Comment 1: The editor has been watching for some time for a case involving a clear dispute between landlord and tenant over intrusive security measures. We all knew that it was coming. At a recent New York Bar CLE meeting, a building security expert for a major downtown tenant indicated that landlords commonly resist, in this case, the tenant’s desires for greater security because of concerns that other tenants will object. But compromises have always been reached. In this case, obviously, both sides were unwilling to compromise at least to the point of spending lots of money on a lawsuit.
Comment 2: It appears from reading the case that the people subjected to the metal detector would not be mingling with any guests of the building other than Rainbow Room patrons. Thus the court might easily have concluded that the right to install security in “public areas” should be less broad when the sole purpose is to protect only the patrons of a tenant who does not want the protection.
Comment 3: One argument that the landlord made was that it might be subjected to liability by Rainbow Room patrons who might be injured in an attack that the metal detectors might have prevented. At the time of its original position, there had been a trial court decision refusing summary judgment to the defendant landlord of the Empire State Building arising from an incident where a guest carried a gun onto an upper level observation area and randomly shot a number of persons before committing suicide. But at the time of the instant decision, that trial court decision had been reversed, with the appeals court finding that there was no duty for the Empire State Building in light of the fact that there had been no prior incidents in the building. (Of course, the Building would not be able in the future to claim “no prior incidents.”) Gross v. Empire State Building Assoc., 773 N.Y.S. 2d 354 (N.Y. App. 2004).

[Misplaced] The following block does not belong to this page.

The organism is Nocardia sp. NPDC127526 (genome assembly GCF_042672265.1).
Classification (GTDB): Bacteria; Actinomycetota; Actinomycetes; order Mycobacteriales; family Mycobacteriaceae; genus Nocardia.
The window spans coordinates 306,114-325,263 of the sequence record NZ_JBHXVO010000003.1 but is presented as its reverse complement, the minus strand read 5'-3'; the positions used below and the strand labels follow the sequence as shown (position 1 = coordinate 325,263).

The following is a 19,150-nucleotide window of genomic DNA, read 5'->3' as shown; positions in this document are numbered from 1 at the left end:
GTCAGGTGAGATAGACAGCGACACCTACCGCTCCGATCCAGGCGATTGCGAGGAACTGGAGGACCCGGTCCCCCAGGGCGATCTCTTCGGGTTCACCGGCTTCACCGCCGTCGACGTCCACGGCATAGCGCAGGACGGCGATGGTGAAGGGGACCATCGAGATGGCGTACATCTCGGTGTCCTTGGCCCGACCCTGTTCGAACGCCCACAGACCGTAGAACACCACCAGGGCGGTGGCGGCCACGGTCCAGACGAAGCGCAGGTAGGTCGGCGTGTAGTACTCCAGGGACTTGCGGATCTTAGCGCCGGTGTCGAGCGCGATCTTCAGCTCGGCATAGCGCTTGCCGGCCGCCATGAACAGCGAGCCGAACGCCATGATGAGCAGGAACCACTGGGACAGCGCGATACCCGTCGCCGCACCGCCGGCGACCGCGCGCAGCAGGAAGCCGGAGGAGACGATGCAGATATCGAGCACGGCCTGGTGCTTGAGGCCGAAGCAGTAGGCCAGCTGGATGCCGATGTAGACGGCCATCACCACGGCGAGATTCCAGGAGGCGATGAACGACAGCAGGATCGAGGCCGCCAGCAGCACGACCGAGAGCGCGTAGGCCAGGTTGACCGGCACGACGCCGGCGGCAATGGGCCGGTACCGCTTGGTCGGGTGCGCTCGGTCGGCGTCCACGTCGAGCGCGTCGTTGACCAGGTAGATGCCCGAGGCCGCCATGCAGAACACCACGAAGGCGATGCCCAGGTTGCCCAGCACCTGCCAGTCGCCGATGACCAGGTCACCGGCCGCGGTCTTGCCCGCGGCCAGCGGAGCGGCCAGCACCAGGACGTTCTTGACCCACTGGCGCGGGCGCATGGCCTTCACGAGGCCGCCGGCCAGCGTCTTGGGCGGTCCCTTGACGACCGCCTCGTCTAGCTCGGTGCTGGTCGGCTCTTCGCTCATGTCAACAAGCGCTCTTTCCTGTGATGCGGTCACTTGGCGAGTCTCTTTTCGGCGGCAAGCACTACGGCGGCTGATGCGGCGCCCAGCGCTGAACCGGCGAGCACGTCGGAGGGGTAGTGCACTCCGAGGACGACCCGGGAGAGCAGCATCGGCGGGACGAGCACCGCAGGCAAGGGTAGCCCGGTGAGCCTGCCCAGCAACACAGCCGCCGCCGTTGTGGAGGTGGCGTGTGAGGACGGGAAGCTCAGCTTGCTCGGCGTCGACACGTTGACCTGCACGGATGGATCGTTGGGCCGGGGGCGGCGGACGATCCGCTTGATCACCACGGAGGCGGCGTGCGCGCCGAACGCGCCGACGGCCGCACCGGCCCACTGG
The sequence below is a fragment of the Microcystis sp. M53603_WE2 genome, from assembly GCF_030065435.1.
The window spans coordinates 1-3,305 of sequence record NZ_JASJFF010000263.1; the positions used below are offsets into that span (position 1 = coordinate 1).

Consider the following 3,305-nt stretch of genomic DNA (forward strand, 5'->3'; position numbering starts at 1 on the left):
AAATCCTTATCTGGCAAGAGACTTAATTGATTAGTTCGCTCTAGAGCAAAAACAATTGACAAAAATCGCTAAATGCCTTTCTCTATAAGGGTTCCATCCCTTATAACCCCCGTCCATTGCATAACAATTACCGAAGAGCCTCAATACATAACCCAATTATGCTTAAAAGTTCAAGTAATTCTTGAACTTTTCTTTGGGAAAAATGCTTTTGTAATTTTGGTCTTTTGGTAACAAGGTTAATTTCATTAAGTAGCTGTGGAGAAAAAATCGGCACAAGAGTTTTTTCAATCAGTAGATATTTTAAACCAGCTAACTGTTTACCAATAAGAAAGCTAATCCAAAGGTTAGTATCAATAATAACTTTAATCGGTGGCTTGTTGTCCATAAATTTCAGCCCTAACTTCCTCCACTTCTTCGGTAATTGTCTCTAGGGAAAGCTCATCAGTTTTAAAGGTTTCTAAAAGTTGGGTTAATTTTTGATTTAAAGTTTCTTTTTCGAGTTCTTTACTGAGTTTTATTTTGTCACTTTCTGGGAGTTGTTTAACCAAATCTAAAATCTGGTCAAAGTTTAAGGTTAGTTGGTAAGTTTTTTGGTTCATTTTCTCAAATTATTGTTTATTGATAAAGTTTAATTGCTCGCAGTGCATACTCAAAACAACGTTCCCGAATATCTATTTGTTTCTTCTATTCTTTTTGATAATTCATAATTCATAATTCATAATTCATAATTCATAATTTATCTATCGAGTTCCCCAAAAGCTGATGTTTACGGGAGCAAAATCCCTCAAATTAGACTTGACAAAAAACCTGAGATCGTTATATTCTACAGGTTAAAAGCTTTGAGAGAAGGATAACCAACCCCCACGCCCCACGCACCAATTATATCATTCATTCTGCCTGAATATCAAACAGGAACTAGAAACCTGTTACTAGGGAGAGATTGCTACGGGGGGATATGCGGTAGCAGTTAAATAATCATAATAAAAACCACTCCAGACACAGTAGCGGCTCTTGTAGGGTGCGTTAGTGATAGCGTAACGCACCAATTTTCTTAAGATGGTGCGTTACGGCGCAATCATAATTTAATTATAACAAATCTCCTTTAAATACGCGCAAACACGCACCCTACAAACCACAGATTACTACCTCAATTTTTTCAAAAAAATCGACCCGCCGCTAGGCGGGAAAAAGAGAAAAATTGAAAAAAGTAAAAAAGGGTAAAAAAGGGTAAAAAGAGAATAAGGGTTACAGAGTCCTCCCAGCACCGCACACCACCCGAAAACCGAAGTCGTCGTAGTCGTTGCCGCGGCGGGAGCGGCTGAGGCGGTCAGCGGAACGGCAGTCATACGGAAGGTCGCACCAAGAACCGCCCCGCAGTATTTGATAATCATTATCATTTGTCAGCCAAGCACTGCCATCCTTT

The Rainbow Room also argued that there had been no history of violence in the long history of the restaurant operation there, and the court admitted that patrons of the room “throughout the Rainbow Room’s stellar history, are known for exhibiting only maturity, elegance and grace.” (harrrumph)
Also see Djurkovic v. Goodfellows, Inc., 767 N.Y.S. 2d 388 (2004) (at an early morning “hip hop” club, metal detectors were used, and landlord not unreasonable in failing to detect a box cutter smuggled in by a patron and later used in an attack in the club.)
Comment 4: One would think that the issue of liability could be resolved with insurance and indemnification. Presumably, the Rockefeller Center landlord was more concerned about the impact on the image of the entire premises that might result from a terrorist attack in the Rainbow Room. Still, if the landlord does not have the same concerns for its millions of other visitors, why single out the party patrons at the Room? Certainly no one could argue that the registration procedures used in the rest of the building are really likely to deter determined terrorists from carrying in undetected weapons.
The landlord’s answer, presumably, is, simply: “It’s my call - it’s in my contract.” Is it?